Over the past 60 years, I have become the most frequently quoted forecaster of Australian election results. My strategy has been to make a forecast long out from polling day and then stick to it - except in extreme circumstances where my reputation for good political judgment required a change of prediction.

Published on this website on Thursday 20 September was an article by me under the heading “How will Australia’s wealthiest electorate vote?”. In that article, I made a probability statement on Wentworth which was to give the Liberal candidate Dave Sharma a 55% chance, the Independent Kerryn Phelps a 35% chance and the Labor candidate Tim Murray a 10% chance. The rest of the article justified that thinking by arguing that the order of votes after preference distribution would place Sharma first, Murray second and Phelps third. Since one cannot win from third place, I predicted a Sharma win.

The essence of my reasoning was that Labor has a good candidate and, for a variety of reasons, could not “run dead”. As I now see it that was my first error. Labor’s campaign has proved that it can “run dead”. Every piece of evidence available to observers is that Labor is “running dead”. Their reasoning for such a strategy is that Labor cannot win the seat but Phelps can. Therefore, Labor can inflict the most damage on Scott Morrison by coming third and hoping for a highly disciplined transfer of preferences from Murray to Phelps.

There are 16 candidates but the real question is this: “how many significant candidates are there?” My original answer was three, Sharma, Murray and Phelps. The course of the campaign, however, tells me that the answer now is two, Sharma and Phelps.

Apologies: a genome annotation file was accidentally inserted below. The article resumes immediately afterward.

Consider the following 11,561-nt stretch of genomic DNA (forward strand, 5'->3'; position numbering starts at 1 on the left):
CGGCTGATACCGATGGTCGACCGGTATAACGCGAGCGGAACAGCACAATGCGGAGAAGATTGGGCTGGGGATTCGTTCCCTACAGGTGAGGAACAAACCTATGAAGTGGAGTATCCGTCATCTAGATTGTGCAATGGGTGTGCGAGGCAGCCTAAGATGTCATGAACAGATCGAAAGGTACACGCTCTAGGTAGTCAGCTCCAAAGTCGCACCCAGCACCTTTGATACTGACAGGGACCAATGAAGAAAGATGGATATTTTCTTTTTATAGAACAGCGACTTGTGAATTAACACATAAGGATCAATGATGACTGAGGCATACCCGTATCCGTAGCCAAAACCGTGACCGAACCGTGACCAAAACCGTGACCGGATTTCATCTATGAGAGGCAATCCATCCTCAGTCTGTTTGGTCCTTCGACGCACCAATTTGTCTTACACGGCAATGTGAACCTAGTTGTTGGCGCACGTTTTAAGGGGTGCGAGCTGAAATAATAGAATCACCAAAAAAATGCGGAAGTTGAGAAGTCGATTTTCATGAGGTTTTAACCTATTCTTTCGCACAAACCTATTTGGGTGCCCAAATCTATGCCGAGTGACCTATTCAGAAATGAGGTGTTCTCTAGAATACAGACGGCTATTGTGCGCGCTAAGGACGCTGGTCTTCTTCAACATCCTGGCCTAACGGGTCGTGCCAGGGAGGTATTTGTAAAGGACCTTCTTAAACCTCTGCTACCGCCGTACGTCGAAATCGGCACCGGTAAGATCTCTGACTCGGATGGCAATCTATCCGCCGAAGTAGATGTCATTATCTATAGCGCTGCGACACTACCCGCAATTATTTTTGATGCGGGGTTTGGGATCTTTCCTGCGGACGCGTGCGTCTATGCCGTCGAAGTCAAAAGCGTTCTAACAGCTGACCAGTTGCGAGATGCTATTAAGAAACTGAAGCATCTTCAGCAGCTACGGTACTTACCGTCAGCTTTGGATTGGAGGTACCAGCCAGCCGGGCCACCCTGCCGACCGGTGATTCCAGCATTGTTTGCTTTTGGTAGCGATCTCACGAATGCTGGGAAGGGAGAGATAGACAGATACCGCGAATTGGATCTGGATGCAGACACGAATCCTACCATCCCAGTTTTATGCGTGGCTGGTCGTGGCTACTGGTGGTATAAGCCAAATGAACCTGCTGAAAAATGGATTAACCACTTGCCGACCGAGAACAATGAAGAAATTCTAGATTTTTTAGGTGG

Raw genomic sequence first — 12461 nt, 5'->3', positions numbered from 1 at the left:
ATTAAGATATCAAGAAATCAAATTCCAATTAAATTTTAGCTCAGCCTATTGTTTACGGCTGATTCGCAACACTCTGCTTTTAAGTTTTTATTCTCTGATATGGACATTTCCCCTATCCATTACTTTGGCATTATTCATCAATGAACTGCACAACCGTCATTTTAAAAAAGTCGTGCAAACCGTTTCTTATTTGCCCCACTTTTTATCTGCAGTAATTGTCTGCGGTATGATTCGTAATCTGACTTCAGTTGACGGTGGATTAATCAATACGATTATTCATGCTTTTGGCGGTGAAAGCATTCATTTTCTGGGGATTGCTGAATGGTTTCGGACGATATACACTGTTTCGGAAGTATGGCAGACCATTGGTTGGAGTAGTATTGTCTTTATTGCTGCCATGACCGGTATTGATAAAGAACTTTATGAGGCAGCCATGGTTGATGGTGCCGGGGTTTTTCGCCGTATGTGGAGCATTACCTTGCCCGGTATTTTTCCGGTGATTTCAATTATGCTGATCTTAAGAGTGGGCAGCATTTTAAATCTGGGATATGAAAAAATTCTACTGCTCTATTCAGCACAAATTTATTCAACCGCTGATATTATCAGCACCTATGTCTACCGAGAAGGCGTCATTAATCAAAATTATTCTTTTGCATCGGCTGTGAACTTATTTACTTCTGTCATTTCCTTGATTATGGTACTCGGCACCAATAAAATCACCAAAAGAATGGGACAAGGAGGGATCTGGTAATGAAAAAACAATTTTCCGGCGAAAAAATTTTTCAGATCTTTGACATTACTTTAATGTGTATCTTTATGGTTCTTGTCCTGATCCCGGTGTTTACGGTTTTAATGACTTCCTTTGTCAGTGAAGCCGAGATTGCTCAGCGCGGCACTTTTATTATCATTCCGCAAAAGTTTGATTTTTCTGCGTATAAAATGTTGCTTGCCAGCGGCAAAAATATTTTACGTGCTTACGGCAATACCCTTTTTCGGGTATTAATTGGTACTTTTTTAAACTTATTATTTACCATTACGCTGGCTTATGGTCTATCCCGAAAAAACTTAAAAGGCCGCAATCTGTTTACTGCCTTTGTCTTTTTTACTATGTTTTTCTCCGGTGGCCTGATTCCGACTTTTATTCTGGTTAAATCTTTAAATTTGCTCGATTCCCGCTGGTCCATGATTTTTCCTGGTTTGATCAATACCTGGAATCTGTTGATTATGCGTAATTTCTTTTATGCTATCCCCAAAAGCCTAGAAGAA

Recently the Sydney Morning Herald arranged for a local debate between five candidates, the five being those deemed by the SMH to be significant. In ballot paper order, the five SMH significant candidates are Dominick Kanak of the Greens, Murray, Sharma, Licia Heath, another Independent, and Phelps.

My guess is that there will be about 300 “donkey votes”, they being those votes which go straight down the ballot paper. For the following “donkey vote”, I am not wasting space by giving the party of the candidates deemed by no one to be significant – so here goes.

My “donkey vote” is 1. Robert Callanan. 2. Kanak. 3. Shane Higson. 4. Steven Georgantis. 5. Murray. 6. Ben Forsyth. 7. Tony Robinson. 8. Samuel Gunning. 9. Sharma. 10. Angela Vithoulkas. 11. Deb Doyle. 12. Andrea Leong. 13. Heath. 14. Barry Keldoulis. 15. Phelps. and 16. Kay Dunne.

The effect of such a “donkey vote” is that Murray gets that vote but when Murray is excluded (as I now think that’s highly probable), it is then classified as “leaking” to Sharma, since he is placed ninth and Phelps fifteenth.

The big question, therefore, is this: “How much Labor leakage will there be?” The answer I feel now compelled to give is that, say, one fifth of Labor preferences will “leak” to Sharma. For that reason I have changed my probability statement. I now give Phelps a 55% chance of being the next member for Wentworth, with a 45 % chance for Sharma.

Malcolm Mackerras is Honorary Fellow of Australian Catholic University. malcolm.mackerras@acu.edu.au